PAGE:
Nicolas de Stael
"Many were attracted by the romance of this tall, lanky Russian aristocrat with the deep voice and quixotic disposition, a former Foreign Legionnaire, a remote relative of the French writer Madame de Stael, the orphaned son of a Czarist cavalry general. When in 1955, at the age of 41, de Stael threw himself from the balcony of his apartment on the Riviera - perhaps a victim of the pressure that accompanied his meteoric success - the critic and art historian Douglas Cooper was not alone in thinking de Stael had been ''the truest, the most considerable, and the most innately gifted painter who has appeared on the scene in Europe or elsewhere during the last 25 years.'' A decade later, in 1965, on the occasion of a big de Stael exhibition, Newsweek described him as ''the last of the great School of Paris painters.''
Changing the Art on the Walls, read article here about the Obamas!
"The Obamas are sending ripples through the art world as they put the call out to museums, galleries and private collectors that they’d like to borrow modern art by African-American, Asian, Hispanic and female artists for the White House. In a sharp departure from the 19th-century still lifes, pastorals and portraits that dominate the White House’s public rooms, they are choosing bold, abstract art works.
Last week the Obamas decided to borrow “Nice,” a 1954 abstract by Russian-born painter Nicolas de Staël containing red, black and moss-green rectangles; a couple of boxy paintings from German-born Josef Albers’s famed “Homage to the Square” series in shades of gold, red and lavender; and “Dancer Putting on Stocking” and “The Bow,” two table-top bronzes by Edgar Degas. The museum also sent over New York artist Glenn Ligon’s “Black Like Me,” a stenciled work about the segregated South, among others that the Obamas are still considering, according to a White House spokeswoman."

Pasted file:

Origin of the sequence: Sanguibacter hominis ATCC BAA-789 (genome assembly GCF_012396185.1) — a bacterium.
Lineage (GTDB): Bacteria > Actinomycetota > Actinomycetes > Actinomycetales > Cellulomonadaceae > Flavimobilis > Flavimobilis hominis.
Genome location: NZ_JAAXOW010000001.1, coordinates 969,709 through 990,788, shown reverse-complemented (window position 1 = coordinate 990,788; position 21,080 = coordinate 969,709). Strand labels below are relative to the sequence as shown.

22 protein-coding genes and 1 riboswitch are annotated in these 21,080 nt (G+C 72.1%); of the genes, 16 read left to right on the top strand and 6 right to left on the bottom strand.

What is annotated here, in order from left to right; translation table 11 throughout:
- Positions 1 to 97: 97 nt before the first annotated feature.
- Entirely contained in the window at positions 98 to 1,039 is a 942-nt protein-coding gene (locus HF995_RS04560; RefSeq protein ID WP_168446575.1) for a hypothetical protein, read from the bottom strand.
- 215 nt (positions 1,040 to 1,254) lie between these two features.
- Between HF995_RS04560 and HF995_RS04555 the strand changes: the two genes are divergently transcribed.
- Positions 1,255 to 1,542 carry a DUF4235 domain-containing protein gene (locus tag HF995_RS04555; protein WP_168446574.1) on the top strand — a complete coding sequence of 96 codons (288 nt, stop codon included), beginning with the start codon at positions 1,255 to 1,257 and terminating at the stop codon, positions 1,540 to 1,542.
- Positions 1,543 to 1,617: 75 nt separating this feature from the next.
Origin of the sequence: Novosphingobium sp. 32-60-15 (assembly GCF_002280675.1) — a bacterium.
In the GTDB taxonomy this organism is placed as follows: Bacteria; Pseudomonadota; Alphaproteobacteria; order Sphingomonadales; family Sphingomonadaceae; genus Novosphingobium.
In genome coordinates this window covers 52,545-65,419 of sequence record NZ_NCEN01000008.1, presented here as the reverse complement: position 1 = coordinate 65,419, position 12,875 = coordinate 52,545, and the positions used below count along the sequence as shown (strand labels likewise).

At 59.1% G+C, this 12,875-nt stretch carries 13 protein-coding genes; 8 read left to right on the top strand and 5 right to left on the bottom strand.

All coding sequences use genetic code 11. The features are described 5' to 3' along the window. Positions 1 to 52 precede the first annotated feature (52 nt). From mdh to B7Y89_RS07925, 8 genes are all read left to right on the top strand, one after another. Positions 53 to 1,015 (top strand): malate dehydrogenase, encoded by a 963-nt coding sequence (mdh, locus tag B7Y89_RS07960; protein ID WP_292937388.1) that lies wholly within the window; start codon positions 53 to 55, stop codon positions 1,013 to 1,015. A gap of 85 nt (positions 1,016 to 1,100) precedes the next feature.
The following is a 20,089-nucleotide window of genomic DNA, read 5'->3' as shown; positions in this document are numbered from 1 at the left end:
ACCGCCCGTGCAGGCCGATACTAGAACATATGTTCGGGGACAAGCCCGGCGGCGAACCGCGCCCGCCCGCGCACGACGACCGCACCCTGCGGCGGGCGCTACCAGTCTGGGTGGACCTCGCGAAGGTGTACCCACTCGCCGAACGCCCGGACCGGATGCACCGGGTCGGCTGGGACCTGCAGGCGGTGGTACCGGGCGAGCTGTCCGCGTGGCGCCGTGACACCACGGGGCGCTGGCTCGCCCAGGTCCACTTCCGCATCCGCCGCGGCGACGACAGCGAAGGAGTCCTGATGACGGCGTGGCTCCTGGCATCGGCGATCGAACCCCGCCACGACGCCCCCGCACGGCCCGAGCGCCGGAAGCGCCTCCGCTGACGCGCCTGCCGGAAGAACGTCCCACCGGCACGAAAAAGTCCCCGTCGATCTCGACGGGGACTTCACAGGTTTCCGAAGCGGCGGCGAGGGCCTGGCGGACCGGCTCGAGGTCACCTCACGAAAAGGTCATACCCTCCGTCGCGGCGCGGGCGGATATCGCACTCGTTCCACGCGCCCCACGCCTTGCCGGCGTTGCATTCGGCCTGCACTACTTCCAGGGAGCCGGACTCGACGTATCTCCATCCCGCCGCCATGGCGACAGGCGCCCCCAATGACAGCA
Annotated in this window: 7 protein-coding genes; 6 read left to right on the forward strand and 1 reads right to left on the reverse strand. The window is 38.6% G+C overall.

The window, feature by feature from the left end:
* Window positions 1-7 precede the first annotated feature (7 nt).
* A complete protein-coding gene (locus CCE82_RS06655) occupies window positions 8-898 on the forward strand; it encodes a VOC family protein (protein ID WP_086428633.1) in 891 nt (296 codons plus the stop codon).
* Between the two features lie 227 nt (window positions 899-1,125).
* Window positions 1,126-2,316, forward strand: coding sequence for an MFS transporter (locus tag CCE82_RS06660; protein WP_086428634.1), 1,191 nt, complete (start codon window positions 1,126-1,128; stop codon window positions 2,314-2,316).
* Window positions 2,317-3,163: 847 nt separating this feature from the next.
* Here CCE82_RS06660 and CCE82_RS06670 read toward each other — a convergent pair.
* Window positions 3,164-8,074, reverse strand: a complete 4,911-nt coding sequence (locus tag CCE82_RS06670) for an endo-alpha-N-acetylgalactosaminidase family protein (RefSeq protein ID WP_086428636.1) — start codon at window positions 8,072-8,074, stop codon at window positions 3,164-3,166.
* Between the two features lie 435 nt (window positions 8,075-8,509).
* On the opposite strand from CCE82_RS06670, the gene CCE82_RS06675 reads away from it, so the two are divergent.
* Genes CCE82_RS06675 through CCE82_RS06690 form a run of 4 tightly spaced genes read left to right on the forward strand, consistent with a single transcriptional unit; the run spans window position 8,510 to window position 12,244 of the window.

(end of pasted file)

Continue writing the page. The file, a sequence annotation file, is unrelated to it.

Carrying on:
"He was also, in his love of color, a natural heir to Matisse, and, in his enthusiasm for the sensuousness of paint, a follower of Braque, who in turn became one of his friends and admirers. As a painter, in other words, the Russian-born de Stael was unmistakably French, not least because finesse plays such a central role in his achievement."
(Les Footballeurs, 1952)
oil on canvas
"But by 1953, de Staël's depression led him to seek isolation in the south of France (eventually in Antibes). He suffered from exhaustion, insomnia and depression. In the wake of a disappointing meeting with a disparaging art critic on March 16, 1955 he committed suicide. He leapt to his death from his eleventh story studio terrace, in Antibes. He was 41 years old."
see more images of his work here..